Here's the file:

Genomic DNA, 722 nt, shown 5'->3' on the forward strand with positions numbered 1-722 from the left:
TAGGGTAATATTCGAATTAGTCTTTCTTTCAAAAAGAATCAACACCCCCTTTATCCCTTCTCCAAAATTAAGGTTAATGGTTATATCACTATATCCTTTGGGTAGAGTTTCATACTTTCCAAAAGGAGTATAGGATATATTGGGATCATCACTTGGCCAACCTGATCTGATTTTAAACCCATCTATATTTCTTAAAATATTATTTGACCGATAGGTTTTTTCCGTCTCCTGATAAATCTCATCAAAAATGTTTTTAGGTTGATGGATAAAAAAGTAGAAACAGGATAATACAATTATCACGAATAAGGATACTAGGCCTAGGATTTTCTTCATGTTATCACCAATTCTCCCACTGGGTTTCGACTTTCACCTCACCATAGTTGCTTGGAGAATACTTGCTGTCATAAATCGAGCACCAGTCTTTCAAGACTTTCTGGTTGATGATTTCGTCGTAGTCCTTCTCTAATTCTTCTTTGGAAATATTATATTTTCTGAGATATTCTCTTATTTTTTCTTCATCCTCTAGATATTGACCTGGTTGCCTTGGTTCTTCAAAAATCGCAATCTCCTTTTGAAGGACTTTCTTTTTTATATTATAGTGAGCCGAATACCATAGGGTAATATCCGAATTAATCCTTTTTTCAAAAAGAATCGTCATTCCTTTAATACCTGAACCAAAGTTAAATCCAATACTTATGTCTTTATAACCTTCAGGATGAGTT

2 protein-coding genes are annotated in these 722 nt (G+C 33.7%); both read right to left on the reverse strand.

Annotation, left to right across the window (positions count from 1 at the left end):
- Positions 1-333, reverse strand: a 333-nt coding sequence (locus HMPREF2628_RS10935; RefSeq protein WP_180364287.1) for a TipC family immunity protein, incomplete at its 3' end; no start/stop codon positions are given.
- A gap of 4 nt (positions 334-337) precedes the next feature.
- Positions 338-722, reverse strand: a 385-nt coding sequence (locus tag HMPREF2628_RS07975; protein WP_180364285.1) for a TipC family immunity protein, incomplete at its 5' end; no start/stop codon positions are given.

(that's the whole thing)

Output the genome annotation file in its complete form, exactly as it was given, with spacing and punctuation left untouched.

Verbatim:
Genomic DNA, 722 nt, shown 5'->3' on the forward strand with positions numbered 1-722 from the left:
TAGGGTAATATTCGAATTAGTCTTTCTTTCAAAAAGAATCAACACCCCCTTTATCCCTTCTCCAAAATTAAGGTTAATGGTTATATCACTATATCCTTTGGGTAGAGTTTCATACTTTCCAAAAGGAGTATAGGATATATTGGGATCATCACTTGGCCAACCTGATCTGATTTTAAACCCATCTATATTTCTTAAAATATTATTTGACCGATAGGTTTTTTCCGTCTCCTGATAAATCTCATCAAAAATGTTTTTAGGTTGATGGATAAAAAAGTAGAAACAGGATAATACAATTATCACGAATAAGGATACTAGGCCTAGGATTTTCTTCATGTTATCACCAATTCTCCCACTGGGTTTCGACTTTCACCTCACCATAGTTGCTTGGAGAATACTTGCTGTCATAAATCGAGCACCAGTCTTTCAAGACTTTCTGGTTGATGATTTCGTCGTAGTCCTTCTCTAATTCTTCTTTGGAAATATTATATTTTCTGAGATATTCTCTTATTTTTTCTTCATCCTCTAGATATTGACCTGGTTGCCTTGGTTCTTCAAAAATCGCAATCTCCTTTTGAAGGACTTTCTTTTTTATATTATAGTGAGCCGAATACCATAGGGTAATATCCGAATTAATCCTTTTTTCAAAAAGAATCGTCATTCCTTTAATACCTGAACCAAAGTTAAATCCAATACTTATGTCTTTATAACCTTCAGGATGAGTT

2 protein-coding genes are annotated in these 722 nt (G+C 33.7%); both read right to left on the reverse strand.

Annotation, left to right across the window (positions count from 1 at the left end):
- Positions 1-333, reverse strand: a 333-nt coding sequence (locus HMPREF2628_RS10935; RefSeq protein WP_180364287.1) for a TipC family immunity protein, incomplete at its 3' end; no start/stop codon positions are given.
- A gap of 4 nt (positions 334-337) precedes the next feature.
- Positions 338-722, reverse strand: a 385-nt coding sequence (locus tag HMPREF2628_RS07975; protein WP_180364285.1) for a TipC family immunity protein, incomplete at its 5' end; no start/stop codon positions are given.